With "Summer in Eclipse Bay," JAK takes us back to the remote coastal town one last time, concluding the trilogy with a fizzle rather than a bang. This time we follow the escapades of Nick "Heartless Harte" Harte, a father who's been burned in marriage once, and Octavia Brightwell, the redheaded "fairy of Eclipse Bay" who has returned to repair the damages caused by her great aunt, only to find the divide repaired on its own. Deciding that she is not needed, Octavia vows to leave Eclipse Bay at the end of the summer, but Nick Harte has other ideas.
The attraction is instantaneous, and though Octavia is hesistant to commit to any sort of relationship in her free-floating status, Nick eventually wears her down and the romance proceeds from there, aided by the mystery of a painting stolen from Octavia's gallery.
The romance element is enjoyable but not exceptional: Nick and Octavia are a pleasant couple that is driven more by chemistry and timing than complimentary personalities, and the plot relies more on romantic cliches than its predacessors. Ideas like "the talk" (of non-commitment) and the "curse" that prevents the hero from staying overnight weigh the plot down, and heavy handed pasts do little to lighten the mood.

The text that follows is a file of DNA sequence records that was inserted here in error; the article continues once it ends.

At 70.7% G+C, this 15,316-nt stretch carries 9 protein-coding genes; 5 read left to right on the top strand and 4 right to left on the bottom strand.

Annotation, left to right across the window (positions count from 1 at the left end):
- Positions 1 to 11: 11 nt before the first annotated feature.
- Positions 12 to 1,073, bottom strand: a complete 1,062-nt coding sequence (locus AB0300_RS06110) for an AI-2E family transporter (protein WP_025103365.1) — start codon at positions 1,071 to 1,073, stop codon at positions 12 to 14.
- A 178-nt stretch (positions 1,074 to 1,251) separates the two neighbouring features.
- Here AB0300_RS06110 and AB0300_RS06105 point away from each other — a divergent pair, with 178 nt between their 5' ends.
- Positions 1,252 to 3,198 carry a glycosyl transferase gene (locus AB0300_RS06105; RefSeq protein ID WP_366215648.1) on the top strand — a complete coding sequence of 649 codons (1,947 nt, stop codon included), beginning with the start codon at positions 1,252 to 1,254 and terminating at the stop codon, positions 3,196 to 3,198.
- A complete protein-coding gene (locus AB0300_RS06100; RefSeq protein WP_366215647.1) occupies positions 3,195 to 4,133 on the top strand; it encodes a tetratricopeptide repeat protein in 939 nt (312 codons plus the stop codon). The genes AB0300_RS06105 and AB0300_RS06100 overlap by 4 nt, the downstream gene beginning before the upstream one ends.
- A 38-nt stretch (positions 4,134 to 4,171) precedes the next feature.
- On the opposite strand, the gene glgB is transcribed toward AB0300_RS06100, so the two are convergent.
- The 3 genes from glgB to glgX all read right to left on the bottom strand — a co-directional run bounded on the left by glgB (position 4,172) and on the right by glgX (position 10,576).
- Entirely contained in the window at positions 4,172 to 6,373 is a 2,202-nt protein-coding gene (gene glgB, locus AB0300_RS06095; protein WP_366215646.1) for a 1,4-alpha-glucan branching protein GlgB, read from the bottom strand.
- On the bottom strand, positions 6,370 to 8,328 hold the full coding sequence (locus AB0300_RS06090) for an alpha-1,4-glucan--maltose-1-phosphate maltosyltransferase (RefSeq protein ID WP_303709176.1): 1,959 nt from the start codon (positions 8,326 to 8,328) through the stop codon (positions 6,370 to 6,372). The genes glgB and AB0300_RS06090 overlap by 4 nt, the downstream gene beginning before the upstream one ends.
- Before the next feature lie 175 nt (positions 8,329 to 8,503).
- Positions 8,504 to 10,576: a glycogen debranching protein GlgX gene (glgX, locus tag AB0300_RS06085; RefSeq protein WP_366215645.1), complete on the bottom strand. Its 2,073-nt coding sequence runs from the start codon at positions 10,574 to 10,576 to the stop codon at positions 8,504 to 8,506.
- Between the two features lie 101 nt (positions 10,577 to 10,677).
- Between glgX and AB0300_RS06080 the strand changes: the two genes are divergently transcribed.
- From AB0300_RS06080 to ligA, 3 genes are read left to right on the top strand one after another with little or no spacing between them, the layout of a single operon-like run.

So the novel's bouyancy is left to the mystery plot, which carries it nicely. Nick's career as a mystery writer leads to a sleuthing job that draws him head first into trouble and excitement, providing the energy that keeps the pages turning, while Octavia's dealings with the gossip circles in town provide many opportunities to laugh aloud. Rafe and Hannah from the first book return with a renewed vigor, but Gabe and Lillian from the second are noticeably absent.
In the end, however, it is the colorful and quirky townsfolk of Eclipse Bay who give this book its real charm. Old favorites return, bringing with them a delightful new contingent. It is when paired with these offbeat neighbors that Nick and Octavia shine; going toe to toe with the locals adds wit and humor where the romance itself lacks it.
All in all, only a somewhat stale romance keeps this book from a five-star rating. This book earns its place as a contender in the Eclipse bay trilogy with with and humor and wit. For those just picking up JAKs first trilogy, this may not be the place to start; but for those of us ready to fall in love not with Nick and Octavia, but with Eclipse Bay itself, this book is a skillfully crafted delight that rounds out the trilogy nicely.